While it may not be encouraging to know that soil dictates just how much molybdenum our food will have, the advantage is we need very little of it (an average adult does fine with a minimum daily recommended intake of about 45 micrograms). Specialists thus feel there should be no reason to rely on supplements, unless otherwise recommended by your doctor. Too much molybdenum, which we can only get from supplements, can increase the amount of copper our body eliminates, encouraging a deficiency. Research reveals the two minerals work in a fragile balance and too much or too little of one can affect the way our body makes use of the other.
However, like in the case of any other nutrient, molybdenum deficiency can occur, although it is a rare condition, occurring mostly in parts of the world where the soil in naturally low in the mineral. A poor diet, geographical differences in soil concentrations and specific medical conditions may cause a shortage of the mineral.
Molybdenum deficiency symptoms
What are the symptoms of molybdenum deficiency? Tooth decay, premature aging, low fertility in men, anemia, growth retardation, palpitations, fast heart rate, neurological problems, headaches, vision disturbances, even autism are all believed to be caused by a pronounced molybdenum deficit.
Molybdenum toxicity symptoms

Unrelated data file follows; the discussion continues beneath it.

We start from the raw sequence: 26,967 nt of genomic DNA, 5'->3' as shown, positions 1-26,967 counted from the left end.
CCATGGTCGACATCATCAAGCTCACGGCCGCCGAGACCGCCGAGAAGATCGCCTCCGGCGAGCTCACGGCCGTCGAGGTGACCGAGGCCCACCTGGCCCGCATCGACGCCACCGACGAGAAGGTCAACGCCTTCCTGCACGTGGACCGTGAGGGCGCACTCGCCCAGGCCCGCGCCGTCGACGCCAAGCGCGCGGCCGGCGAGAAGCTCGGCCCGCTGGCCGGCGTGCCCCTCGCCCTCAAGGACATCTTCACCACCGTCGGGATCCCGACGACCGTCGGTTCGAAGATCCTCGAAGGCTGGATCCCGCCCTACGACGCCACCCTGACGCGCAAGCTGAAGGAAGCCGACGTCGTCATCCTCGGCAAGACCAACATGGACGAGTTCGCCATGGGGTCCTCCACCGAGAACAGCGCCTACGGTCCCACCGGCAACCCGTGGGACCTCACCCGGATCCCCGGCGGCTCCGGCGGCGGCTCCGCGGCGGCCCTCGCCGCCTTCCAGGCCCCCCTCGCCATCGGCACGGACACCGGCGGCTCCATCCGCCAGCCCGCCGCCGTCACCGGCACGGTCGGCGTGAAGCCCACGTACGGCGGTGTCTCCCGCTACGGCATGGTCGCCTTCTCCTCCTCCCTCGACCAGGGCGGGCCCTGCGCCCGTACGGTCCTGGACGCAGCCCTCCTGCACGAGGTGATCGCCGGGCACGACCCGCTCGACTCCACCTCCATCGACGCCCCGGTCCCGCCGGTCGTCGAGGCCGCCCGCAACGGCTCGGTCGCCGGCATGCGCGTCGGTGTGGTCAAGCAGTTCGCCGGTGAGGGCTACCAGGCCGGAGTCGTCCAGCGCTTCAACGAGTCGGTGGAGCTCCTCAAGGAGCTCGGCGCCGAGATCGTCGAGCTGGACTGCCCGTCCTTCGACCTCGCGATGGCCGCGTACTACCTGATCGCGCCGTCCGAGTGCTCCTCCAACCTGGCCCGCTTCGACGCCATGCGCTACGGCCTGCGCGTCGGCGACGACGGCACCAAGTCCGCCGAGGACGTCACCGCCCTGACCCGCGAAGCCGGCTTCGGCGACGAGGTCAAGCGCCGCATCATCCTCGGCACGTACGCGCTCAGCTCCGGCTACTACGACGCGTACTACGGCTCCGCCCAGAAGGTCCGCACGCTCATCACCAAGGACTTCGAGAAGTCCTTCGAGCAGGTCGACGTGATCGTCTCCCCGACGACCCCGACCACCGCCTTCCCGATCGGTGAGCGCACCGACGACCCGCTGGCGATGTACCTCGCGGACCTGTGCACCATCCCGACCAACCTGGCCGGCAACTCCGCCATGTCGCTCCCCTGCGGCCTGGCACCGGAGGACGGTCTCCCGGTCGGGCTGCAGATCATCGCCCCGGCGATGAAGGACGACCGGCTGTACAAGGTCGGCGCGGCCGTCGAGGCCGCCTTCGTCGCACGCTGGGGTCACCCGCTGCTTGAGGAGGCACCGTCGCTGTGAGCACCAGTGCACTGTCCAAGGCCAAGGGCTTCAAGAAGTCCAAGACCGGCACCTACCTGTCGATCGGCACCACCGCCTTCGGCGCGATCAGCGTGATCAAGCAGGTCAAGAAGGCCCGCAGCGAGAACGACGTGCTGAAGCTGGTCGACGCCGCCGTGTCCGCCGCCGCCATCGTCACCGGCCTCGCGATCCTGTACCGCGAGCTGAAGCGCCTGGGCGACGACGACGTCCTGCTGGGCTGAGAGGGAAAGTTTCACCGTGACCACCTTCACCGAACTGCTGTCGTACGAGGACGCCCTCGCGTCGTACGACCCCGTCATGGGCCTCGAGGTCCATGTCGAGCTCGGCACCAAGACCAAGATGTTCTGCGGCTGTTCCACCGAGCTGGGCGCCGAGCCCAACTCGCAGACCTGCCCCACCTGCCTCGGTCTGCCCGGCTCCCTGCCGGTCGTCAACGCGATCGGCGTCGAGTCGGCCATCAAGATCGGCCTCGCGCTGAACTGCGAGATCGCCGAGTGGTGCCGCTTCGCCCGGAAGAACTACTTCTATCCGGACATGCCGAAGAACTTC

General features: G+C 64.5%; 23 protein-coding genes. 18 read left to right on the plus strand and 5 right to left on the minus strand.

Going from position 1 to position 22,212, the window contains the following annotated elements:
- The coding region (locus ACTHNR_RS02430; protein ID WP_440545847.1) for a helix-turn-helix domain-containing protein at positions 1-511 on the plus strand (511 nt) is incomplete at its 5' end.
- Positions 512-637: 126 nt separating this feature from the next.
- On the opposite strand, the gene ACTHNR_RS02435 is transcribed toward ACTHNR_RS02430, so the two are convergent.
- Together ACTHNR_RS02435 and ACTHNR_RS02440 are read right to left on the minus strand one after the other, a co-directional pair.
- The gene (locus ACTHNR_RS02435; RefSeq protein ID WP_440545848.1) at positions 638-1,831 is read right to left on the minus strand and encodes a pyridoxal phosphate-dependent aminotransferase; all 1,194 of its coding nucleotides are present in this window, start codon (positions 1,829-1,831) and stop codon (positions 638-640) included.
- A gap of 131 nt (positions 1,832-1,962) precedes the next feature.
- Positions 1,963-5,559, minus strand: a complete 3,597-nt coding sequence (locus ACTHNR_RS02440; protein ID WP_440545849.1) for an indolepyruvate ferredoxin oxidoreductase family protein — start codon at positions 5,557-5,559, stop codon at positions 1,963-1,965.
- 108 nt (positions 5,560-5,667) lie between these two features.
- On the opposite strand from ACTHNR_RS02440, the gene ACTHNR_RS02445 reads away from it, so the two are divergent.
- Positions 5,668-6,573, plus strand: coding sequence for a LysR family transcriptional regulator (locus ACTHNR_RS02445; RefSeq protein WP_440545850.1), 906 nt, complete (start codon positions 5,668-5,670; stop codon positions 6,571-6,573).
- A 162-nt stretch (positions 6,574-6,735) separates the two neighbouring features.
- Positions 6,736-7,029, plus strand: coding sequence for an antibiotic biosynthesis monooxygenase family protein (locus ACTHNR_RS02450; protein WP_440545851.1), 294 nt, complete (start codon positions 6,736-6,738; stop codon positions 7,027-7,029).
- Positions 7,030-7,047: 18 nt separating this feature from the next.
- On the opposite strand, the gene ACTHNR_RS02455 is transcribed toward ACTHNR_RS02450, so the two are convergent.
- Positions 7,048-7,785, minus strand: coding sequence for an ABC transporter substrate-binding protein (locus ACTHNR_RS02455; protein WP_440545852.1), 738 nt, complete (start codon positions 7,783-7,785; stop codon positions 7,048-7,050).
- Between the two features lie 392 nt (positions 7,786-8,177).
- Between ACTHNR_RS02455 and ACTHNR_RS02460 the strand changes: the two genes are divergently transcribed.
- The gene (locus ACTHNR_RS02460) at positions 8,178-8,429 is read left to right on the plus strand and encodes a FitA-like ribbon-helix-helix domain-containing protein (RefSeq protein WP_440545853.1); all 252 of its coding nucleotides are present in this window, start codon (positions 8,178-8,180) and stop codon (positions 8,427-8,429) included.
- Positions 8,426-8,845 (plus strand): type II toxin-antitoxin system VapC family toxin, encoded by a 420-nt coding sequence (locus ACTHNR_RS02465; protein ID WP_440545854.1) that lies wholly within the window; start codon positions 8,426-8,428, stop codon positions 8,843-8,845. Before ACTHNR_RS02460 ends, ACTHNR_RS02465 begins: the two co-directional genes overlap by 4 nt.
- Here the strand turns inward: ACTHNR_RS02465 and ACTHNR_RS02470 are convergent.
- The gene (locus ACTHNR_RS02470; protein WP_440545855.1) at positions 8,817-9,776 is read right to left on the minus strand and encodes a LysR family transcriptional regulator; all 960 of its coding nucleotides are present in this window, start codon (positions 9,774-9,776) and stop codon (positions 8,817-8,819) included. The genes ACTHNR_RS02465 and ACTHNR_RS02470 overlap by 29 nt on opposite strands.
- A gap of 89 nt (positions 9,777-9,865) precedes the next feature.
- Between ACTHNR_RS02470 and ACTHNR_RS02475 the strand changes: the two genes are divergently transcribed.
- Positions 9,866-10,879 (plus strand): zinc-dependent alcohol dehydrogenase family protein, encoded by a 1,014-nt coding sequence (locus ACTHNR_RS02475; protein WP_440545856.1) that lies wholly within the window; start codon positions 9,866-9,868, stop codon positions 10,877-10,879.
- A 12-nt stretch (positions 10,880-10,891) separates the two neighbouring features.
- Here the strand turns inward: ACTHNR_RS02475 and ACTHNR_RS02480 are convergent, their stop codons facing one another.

At the same time, intoxication with the mineral can lead to kidney and liver damage, diarrhea, growth impairment and gout (due to an excess of uric acid caused by a high purine intake). This is why taking molybdenum food supplements can be dangerous, because overdosing may occur easily. Another intoxication symptom includes copper deficiency as molybdenum impairs normal copper absorption.
What are the benefits?
An adequate intake, which is fairly easy to achieve as a result of a varied, balance diet, contributes to a healthy body and a healthy mind. Here are the 7 biggest health benefits of molybdenum:
- It promotes proper metabolic function. This means your metabolism will successfully burn (or synthesize) fats, carbohydrates and proteins from food and turn them into energy.
- Molybdenum supports bone growth, thus ensuring a strong bone frame.
- It strengthens teeth and prevents cavities.
- Because it mobilizes iron in the body, it is believed to help treat anemia.
- Preliminary studies suggest the mineral has anticancer properties.
- It improves general well-being.
- Last but not least, molybdenum helps the body detoxify after alcohol consumption.
Molybdenum absorption rate and cooking losses
About 50-90% of the ingested amounts of the mineral get absorbed at stomach and intestinal level, thus boasting a high absorption rate compared to several other essential nutrients. Moreover, the molybdenum content of foods is not affected by cooking heat, so foods containing it remain equally nutritious following exposure to cooking heat, with no significant loss of the mineral.